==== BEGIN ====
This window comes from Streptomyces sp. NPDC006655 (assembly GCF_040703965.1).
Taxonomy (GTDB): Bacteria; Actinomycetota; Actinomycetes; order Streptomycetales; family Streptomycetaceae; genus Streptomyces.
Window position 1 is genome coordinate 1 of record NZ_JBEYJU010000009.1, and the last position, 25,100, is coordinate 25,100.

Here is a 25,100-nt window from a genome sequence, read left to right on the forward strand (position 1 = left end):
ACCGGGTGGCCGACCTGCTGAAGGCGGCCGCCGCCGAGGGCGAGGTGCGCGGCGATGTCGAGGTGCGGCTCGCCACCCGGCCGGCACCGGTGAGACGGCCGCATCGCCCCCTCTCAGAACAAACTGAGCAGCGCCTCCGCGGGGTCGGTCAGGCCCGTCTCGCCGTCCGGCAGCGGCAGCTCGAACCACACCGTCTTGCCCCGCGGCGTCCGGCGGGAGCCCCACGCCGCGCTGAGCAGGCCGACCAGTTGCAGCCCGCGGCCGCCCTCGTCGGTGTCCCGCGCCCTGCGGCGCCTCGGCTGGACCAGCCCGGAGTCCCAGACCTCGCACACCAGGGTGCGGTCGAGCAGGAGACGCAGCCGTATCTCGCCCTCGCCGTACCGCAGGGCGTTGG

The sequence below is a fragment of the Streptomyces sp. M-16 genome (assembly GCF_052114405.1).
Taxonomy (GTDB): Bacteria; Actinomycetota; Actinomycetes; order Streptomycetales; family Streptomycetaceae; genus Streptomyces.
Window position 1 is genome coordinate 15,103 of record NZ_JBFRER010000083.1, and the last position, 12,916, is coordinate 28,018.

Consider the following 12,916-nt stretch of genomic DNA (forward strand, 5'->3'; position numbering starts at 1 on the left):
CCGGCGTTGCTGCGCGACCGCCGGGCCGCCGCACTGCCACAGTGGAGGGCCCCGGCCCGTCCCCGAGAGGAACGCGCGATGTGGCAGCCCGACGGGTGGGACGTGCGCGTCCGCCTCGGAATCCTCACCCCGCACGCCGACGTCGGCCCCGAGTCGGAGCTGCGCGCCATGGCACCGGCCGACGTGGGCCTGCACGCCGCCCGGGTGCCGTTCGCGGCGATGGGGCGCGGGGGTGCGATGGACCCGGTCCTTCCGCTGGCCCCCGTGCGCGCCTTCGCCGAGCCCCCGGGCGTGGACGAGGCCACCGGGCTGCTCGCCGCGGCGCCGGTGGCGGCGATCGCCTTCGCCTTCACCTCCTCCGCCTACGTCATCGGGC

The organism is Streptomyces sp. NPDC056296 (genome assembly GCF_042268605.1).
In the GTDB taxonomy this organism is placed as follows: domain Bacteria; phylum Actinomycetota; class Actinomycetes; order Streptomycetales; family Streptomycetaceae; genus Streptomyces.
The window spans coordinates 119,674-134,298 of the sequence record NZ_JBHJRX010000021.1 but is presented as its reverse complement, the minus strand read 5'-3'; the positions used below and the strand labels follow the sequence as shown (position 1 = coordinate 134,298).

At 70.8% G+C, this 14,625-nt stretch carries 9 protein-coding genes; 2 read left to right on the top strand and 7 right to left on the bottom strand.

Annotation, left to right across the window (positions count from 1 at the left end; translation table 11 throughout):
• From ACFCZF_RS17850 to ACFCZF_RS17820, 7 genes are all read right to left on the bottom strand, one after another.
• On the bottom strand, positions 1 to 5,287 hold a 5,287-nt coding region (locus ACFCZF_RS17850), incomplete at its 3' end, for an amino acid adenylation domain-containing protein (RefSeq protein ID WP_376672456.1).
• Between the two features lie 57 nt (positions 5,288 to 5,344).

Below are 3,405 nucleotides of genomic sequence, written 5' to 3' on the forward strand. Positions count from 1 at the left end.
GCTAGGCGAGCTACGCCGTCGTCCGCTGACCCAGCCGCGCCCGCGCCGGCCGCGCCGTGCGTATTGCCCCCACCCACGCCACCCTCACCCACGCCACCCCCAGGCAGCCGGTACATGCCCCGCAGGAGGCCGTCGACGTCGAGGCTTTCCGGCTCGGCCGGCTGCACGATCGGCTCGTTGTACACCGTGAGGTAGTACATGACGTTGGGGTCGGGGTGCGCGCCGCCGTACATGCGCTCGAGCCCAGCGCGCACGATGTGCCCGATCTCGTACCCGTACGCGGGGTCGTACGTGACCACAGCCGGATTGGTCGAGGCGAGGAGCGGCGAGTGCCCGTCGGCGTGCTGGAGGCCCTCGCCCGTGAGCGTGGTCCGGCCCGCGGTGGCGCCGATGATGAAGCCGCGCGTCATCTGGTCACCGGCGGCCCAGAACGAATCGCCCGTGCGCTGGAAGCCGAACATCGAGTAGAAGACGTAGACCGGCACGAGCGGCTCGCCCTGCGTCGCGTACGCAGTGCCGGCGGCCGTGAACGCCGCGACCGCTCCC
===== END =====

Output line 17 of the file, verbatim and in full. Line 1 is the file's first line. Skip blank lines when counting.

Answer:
• On the bottom strand, positions 1 to 5,287 hold a 5,287-nt coding region (locus ACFCZF_RS17850), incomplete at its 3' end, for an amino acid adenylation domain-containing protein (RefSeq protein ID WP_376672456.1).